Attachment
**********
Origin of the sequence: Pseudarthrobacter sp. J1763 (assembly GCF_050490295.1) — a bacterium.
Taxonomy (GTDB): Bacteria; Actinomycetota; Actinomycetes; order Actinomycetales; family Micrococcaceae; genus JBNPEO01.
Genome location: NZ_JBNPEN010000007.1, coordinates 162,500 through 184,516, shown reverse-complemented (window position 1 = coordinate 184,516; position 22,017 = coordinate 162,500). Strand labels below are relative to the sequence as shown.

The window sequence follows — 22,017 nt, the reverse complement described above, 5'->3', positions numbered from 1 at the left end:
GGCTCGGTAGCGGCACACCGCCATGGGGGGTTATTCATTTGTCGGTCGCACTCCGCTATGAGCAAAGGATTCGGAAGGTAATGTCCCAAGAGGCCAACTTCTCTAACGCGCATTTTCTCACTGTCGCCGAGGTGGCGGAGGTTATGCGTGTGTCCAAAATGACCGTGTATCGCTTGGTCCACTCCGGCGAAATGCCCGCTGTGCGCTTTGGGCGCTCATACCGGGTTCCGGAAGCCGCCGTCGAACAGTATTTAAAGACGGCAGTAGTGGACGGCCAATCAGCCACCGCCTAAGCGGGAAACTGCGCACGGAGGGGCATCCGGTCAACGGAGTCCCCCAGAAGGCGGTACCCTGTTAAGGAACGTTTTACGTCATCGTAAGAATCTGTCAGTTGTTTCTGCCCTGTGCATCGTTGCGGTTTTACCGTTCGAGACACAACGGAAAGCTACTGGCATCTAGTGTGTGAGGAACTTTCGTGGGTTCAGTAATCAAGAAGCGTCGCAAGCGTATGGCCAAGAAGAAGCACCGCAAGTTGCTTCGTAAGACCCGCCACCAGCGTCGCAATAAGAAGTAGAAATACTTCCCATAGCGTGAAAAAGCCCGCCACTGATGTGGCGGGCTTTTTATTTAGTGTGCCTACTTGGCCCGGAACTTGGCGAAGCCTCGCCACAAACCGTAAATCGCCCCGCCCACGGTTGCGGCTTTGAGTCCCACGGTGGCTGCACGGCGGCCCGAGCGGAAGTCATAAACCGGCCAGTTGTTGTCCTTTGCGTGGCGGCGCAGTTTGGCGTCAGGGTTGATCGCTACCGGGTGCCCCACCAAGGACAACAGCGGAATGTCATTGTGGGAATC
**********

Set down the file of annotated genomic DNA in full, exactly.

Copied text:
Origin of the sequence: Pseudarthrobacter sp. J1763 (assembly GCF_050490295.1) — a bacterium.
Taxonomy (GTDB): Bacteria; Actinomycetota; Actinomycetes; order Actinomycetales; family Micrococcaceae; genus JBNPEO01.
Genome location: NZ_JBNPEN010000007.1, coordinates 162,500 through 184,516, shown reverse-complemented (window position 1 = coordinate 184,516; position 22,017 = coordinate 162,500). Strand labels below are relative to the sequence as shown.

The window sequence follows — 22,017 nt, the reverse complement described above, 5'->3', positions numbered from 1 at the left end:
GGCTCGGTAGCGGCACACCGCCATGGGGGGTTATTCATTTGTCGGTCGCACTCCGCTATGAGCAAAGGATTCGGAAGGTAATGTCCCAAGAGGCCAACTTCTCTAACGCGCATTTTCTCACTGTCGCCGAGGTGGCGGAGGTTATGCGTGTGTCCAAAATGACCGTGTATCGCTTGGTCCACTCCGGCGAAATGCCCGCTGTGCGCTTTGGGCGCTCATACCGGGTTCCGGAAGCCGCCGTCGAACAGTATTTAAAGACGGCAGTAGTGGACGGCCAATCAGCCACCGCCTAAGCGGGAAACTGCGCACGGAGGGGCATCCGGTCAACGGAGTCCCCCAGAAGGCGGTACCCTGTTAAGGAACGTTTTACGTCATCGTAAGAATCTGTCAGTTGTTTCTGCCCTGTGCATCGTTGCGGTTTTACCGTTCGAGACACAACGGAAAGCTACTGGCATCTAGTGTGTGAGGAACTTTCGTGGGTTCAGTAATCAAGAAGCGTCGCAAGCGTATGGCCAAGAAGAAGCACCGCAAGTTGCTTCGTAAGACCCGCCACCAGCGTCGCAATAAGAAGTAGAAATACTTCCCATAGCGTGAAAAAGCCCGCCACTGATGTGGCGGGCTTTTTATTTAGTGTGCCTACTTGGCCCGGAACTTGGCGAAGCCTCGCCACAAACCGTAAATCGCCCCGCCCACGGTTGCGGCTTTGAGTCCCACGGTGGCTGCACGGCGGCCCGAGCGGAAGTCATAAACCGGCCAGTTGTTGTCCTTTGCGTGGCGGCGCAGTTTGGCGTCAGGGTTGATCGCTACCGGGTGCCCCACCAAGGACAACAGCGGAATGTCATTGTGGGAATC